Thermal bedding is also important. Thermal bedding is composed of vegetative cover that holds more heat closer to the ground. Conifers, such as cedars, pines, and spruce trees, do this very well. They also shield deer from snowfall, which is another reason why deer commonly bed under them.

Another important task is to focus on high-carb (high-energy) food sources, such as acorns, corn, soybeans, etc. Deer need carbs to create energy for body heat. But that isn’t their only energy-based mechanism for survival. Deer become less active under sustained periods of cold weather. According to experts, as temperatures drop and remain cold, metabolic rates drop, too. This is how they survive winter with minimal caloric intake. However, this process doesn’t begin overnight. It slowly kicks in gear as winter weather persists, so the initial onset of cold weather is the best time to experience heavy feeding activity.

Don’t think deer don’t eat. They certainly do. It’s important to know what food sources to focus on and when. When it’s cold, hunt those high-carb food sources. When it’s warm, hunt greens, such as clover, radishes, turnips, wheat, etc. And don’t underestimate quality browse options for the areas you hunt. If deer aren’t making it to food sources during daylight, get closer to bedding areas. The closer you can get to beds without bumping deer, the better. If getting close to bedding areas isn’t possible due to visibility, audibility, or scent-related reasons, focus on good staging areas. These look different from one to the next, but all of them serve as spots deer browse along, feed in, or at least pass-through during daylight on their way to and from bedding areas. To see usage in the daylight, these generally need to be located closer to bedding areas than food sources.

Recommended


If hunting in colder climates, or where food sources are limited, you might have trouble finding deer. When this happens, it’s important to locate where deer are yarding up. Find one, and you’ll likely find many.

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The rut is over but keep an eye out for fresh rubs. It might lead you to a buck’s late-season lair.

SCORE ON SKITTISH DEER

Once you’ve settled on several late-season hotspots, position treestands and ground blinds. Remember, the deer have been hunted all season. They’re more skittish than ever and tolerate even less human intrusion than earlier in the year. So make sure hunting spots have good entry and exit routes. It isn’t good for one hunt if you can’t get there without blowing out deer. It’s good for only one if you can’t get back to the truck without doing the same. Furthermore, to help prevent deer from picking you off, add cover to blinds and treestands. Just make sure it’s done in a safe manner that won’t prevent you from safely climbing into and using them.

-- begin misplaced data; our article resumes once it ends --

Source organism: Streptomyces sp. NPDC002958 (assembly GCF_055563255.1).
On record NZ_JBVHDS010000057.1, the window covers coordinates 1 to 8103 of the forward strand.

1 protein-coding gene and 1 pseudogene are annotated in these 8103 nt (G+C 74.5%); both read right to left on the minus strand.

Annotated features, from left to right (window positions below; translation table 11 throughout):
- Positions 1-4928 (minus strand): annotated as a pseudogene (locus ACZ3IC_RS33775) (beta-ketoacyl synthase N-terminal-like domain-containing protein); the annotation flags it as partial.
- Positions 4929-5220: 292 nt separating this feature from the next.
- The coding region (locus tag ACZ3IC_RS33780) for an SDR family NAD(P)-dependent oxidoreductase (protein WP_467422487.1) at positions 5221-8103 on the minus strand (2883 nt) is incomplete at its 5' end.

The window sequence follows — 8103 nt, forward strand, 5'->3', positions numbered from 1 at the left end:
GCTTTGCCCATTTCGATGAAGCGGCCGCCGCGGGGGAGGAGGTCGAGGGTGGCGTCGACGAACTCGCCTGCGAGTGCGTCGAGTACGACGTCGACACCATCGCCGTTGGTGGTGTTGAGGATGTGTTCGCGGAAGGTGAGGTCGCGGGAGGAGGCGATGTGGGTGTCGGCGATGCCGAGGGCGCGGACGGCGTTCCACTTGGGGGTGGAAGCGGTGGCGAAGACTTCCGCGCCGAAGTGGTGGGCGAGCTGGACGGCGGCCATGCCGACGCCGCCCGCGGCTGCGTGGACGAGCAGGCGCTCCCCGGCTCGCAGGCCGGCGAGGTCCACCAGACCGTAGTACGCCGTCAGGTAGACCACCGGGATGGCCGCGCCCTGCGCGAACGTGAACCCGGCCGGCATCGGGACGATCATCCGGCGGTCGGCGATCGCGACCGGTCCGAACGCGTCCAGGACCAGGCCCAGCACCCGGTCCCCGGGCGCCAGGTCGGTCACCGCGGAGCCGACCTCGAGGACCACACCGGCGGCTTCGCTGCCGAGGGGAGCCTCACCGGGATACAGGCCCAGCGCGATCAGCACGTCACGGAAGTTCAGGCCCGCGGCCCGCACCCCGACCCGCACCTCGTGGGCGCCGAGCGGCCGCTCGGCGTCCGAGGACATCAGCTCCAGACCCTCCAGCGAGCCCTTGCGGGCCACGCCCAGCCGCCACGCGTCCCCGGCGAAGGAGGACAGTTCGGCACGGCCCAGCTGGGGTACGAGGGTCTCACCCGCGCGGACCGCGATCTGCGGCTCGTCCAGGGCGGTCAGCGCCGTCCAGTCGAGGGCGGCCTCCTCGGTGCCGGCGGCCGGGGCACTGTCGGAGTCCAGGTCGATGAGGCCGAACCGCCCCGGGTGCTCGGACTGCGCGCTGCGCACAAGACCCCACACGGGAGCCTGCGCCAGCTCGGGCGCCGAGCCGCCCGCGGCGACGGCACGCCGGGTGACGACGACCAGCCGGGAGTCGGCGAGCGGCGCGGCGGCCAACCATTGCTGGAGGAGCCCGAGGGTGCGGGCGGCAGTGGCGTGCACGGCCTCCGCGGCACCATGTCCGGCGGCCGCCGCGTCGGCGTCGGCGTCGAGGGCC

Once everything is in place, don’t rush. Be methodical. Be patient. The late season is long and lasts one to two months in most states. Unless you’re in a situation where other hunters are nearby or the season is quickly ending, it’s better to wait for the right time.

If other hunters are around, consider hunting along escape routes, especially if hunting pressure is high. This requires knowing how deer get away from incoming hunters, though, which entails in-depth knowledge of the land and how deer use it. Regardless of hunting tactics used, knowing when to move in is almost as important as how. In most cases, afternoons are better than mornings, if only because it’s easier to get into position without bumping deer.

Don’t immediately count out the morning hunt, though. If deer are on a good daylight morning pattern and you can get into position and intercept them without bumping them, give it a try. But know this is not a common scenario. It’s also wise to remember the midday sit, too. During very cold spells, and when daytime highs fail to beat the annual average, midday movement tends to increase. Why? It’s the hottest time of the day, and deer feel better.

On a similar note, a common late-season misconception is that deer move only on cold fronts. Rather, sudden swings in temperature (up or down) spark deer movement. It is abrupt change after stagnancy—not prolonged cold—that spur deer to move. That said, I prefer cold weather over warm weather for that change. And never underestimate the power of a late-winter snowfall. That’s the ultimate late-season deer hunt. I’ll take that over the rut any day.

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The author finally tagged this big Ohio buck during a January late-season hunt.